"We know from the ATAC trial that we can give women the best chance of preventing their disease returning, as well as reducing the risk of many of the adverse events associated with tamoxifen, by initiating adjuvant therapy with anastrozole from the start," commented Dr. Aman Buzdar of the MD Anderson Cancer Centre, Texas. "The ABCSG and ARNO trials provide further evidence that, for women who are already on tamoxifen therapy, changing to anastrozole can significantly reduce the risk of recurrence. This confirms that anastrozole is a superior treatment that we can offer to postmenopausal women with early breast cancer and it should become the new standard of care offered to all suitable patients as soon as possible following surgery."


    1. Jakesz R, Jonat W, Gnant M et al. Switching of postmenopausal women with endocrine-responsive early breast cancer to anastrozole after 2 years' adjuvant tamoxifen: combined results of ABCSG Trial 8 and ARNO 95 Trial. Lancet, 2005; 366: 455-62.

    2. ATAC Trialists' Group. Results of the ATAC (Arimidex, Tamoxifen, Alone or in Combination) trial after completion of 5 years' adjuvant treatment for breast cancer. Lancet, 365 (9453): 60-62.

    3. Winer EP, Hudis C, Burstein HJ et al. American Society of Clinical Oncology Technology Assessment on the Use of Aromatase Inhibitors As Adjuvant Therapy for Postmenopausal Women With Hormone Receptor-Positive Breast Cancer: Status Report 2004. J Clin Oncol 2005; 23 93: 1-11.

    Notes to Editors

    * ABCSG - Austrian Breast & Colorectal Cancer Study Group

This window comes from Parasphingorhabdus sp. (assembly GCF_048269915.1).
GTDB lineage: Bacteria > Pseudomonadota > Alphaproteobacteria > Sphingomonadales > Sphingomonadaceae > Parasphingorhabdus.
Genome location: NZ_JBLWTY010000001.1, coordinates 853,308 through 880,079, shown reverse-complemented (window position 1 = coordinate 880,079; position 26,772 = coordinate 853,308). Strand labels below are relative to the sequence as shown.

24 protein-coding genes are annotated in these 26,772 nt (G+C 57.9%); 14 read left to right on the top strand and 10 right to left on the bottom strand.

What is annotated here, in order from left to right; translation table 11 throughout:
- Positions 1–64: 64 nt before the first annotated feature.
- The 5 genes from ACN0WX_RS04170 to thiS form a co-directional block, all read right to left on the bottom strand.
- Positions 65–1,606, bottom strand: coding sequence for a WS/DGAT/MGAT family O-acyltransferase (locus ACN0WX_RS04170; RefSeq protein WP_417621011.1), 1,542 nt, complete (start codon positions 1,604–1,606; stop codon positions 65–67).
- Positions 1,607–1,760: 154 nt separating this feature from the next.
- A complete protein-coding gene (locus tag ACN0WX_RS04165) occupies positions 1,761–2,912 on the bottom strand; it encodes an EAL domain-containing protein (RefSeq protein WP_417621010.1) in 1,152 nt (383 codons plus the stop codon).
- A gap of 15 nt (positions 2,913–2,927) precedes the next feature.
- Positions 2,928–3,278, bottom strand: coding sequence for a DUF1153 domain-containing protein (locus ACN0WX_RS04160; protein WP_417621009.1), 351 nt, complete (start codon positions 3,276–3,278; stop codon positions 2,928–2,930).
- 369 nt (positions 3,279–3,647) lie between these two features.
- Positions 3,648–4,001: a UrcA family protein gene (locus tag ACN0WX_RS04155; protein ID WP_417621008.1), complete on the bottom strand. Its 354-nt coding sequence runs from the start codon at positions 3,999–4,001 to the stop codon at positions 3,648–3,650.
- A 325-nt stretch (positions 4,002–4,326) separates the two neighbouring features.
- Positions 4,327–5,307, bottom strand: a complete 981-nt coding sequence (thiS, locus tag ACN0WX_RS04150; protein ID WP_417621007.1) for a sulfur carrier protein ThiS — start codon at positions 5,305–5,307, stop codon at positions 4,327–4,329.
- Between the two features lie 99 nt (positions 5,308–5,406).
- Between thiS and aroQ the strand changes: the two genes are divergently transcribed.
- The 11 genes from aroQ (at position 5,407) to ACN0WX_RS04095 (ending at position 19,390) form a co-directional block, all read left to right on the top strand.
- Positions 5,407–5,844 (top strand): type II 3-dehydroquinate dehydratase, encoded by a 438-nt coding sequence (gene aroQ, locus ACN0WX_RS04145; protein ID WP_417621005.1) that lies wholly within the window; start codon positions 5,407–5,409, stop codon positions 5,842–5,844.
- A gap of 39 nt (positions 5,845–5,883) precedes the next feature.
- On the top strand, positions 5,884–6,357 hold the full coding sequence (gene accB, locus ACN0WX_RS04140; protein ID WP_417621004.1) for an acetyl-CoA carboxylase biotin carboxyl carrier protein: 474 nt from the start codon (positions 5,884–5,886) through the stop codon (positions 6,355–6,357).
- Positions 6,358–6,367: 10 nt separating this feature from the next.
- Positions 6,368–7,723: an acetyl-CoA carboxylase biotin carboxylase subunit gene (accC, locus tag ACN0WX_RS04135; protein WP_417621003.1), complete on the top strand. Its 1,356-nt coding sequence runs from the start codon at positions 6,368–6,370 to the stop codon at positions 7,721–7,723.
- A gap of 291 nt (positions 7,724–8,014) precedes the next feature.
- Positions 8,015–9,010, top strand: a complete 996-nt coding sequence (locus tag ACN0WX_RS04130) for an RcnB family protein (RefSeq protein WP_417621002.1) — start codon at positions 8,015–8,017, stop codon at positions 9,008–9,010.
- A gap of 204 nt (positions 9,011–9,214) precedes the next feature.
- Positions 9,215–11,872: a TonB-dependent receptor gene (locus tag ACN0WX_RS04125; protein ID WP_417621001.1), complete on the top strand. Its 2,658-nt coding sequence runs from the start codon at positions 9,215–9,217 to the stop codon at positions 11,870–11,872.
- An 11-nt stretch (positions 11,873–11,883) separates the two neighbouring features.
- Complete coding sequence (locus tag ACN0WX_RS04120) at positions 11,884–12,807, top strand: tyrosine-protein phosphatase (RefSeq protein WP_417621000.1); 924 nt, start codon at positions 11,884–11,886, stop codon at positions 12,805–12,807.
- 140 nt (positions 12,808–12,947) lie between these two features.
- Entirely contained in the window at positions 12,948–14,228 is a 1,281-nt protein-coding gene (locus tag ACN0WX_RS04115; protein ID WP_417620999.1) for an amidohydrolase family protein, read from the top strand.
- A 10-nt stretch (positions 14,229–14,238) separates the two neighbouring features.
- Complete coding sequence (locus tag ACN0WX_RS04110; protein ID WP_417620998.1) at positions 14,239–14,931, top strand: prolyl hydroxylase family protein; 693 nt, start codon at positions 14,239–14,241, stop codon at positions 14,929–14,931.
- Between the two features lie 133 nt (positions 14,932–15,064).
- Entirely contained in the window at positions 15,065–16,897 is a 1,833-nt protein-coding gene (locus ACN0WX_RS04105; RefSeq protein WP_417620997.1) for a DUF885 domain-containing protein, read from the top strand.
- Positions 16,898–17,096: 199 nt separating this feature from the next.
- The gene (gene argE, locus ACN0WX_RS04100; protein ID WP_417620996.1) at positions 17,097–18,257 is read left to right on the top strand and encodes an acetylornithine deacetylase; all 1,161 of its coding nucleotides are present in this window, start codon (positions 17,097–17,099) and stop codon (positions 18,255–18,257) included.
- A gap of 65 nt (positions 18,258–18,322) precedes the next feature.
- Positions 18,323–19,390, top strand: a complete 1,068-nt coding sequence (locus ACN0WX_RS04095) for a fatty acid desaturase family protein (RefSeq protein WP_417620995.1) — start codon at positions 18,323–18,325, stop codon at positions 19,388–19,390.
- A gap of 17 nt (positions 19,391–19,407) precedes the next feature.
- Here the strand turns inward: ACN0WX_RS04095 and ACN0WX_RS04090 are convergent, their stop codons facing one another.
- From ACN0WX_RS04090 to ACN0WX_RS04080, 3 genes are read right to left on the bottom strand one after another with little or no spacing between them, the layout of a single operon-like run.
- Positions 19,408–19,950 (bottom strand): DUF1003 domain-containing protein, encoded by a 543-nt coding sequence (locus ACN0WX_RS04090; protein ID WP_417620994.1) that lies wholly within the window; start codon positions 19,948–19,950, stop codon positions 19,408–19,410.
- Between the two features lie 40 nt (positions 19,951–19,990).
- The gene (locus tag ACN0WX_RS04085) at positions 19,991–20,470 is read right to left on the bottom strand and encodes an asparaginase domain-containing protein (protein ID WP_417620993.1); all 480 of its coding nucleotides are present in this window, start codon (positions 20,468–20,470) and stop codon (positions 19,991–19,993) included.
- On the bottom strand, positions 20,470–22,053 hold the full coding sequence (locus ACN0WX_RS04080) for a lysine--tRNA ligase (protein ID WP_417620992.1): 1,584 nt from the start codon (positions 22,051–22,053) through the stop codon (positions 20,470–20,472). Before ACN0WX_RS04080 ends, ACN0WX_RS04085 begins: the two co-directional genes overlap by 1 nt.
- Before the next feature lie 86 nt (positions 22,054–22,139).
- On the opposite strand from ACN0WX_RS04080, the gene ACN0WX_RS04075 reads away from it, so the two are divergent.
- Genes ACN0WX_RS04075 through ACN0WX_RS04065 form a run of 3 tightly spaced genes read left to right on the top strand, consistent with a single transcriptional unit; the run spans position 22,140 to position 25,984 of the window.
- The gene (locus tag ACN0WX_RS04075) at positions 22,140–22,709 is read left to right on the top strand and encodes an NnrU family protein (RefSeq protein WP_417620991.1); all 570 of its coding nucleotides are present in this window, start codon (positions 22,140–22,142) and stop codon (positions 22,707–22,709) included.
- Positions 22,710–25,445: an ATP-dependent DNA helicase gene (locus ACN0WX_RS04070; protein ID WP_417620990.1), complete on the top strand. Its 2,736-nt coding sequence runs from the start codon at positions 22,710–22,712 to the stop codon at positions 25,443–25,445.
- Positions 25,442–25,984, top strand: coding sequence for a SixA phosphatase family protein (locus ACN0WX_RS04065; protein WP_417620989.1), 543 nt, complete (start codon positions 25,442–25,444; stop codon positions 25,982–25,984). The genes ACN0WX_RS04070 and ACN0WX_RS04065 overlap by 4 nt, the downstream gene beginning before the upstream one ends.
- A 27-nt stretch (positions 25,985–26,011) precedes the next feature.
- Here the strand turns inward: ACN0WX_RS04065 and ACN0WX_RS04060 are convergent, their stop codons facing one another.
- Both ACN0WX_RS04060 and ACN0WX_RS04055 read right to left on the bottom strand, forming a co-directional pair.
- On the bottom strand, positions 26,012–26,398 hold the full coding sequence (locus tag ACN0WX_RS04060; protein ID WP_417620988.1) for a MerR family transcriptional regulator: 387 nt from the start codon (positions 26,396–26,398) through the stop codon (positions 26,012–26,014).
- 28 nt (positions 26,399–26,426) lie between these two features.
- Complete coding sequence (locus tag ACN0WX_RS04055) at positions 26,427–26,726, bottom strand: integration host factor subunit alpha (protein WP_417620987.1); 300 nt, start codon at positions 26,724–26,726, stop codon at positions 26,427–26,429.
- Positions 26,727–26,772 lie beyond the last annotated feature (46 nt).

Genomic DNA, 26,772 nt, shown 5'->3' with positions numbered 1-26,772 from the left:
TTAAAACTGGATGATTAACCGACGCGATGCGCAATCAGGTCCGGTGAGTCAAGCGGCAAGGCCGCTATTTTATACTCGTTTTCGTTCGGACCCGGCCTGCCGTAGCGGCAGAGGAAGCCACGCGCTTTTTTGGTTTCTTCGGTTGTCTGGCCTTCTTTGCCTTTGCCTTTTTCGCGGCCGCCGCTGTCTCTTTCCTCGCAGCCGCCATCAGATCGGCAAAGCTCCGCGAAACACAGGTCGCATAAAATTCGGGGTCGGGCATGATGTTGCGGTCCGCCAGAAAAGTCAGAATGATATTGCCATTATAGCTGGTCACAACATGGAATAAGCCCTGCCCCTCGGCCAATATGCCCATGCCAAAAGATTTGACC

** ARNO - 'Arimidex' - 'Nolvadex'

    *** ATAC - 'Arimidex', Tamoxifen, Alone or in Combination

    **** ASCO - American Society of Clinical Oncology

    AstraZeneca continues its tradition of research excellence and innovation in oncology that led to the development of its current anti-cancer therapies including 'ARIMIDEX' (anastrozole), 'CASODEX' (bicalutamide), 'FASLODEX' (fulvestrant), 'NOLVADEX' (tamoxifen), 'ZOLADEX' (goserelin), 'TOMUDEX' (raltitrexed) and 'IRESSA' (gefitinib) as well as a range of novel targeted products such as anti-proliferatives, anti-angiogenics, vascular targeting and anti-invasive agents. AstraZeneca is also harnessing rational drug design technologies to develop new compounds that offer advantages over current cytotoxic and hormonal treatment options. The company has over 20 different anti-cancer projects in research and development.

    AstraZeneca is a major international healthcare business engaged in the research, development, manufacture and marketing of prescription pharmaceuticals and the supply of healthcare services. It is one of the world's leading pharmaceutical companies with healthcare sales of over $21.4 billion and leading positions in sales of gastrointestinal, cardiovascular, respiratory, oncology, and neuroscience products. AstraZeneca is listed in the Dow Jones Sustainability Index (Global) as well as the FTSE4Good Index.

    'ARIMIDEX', 'CASODEX', 'FASLODEX', 'NOLVADEX', 'ZOLADEX', 'TOMUDEX', and 'IRESSA' are trademarks, the property of the AstraZeneca group of companies.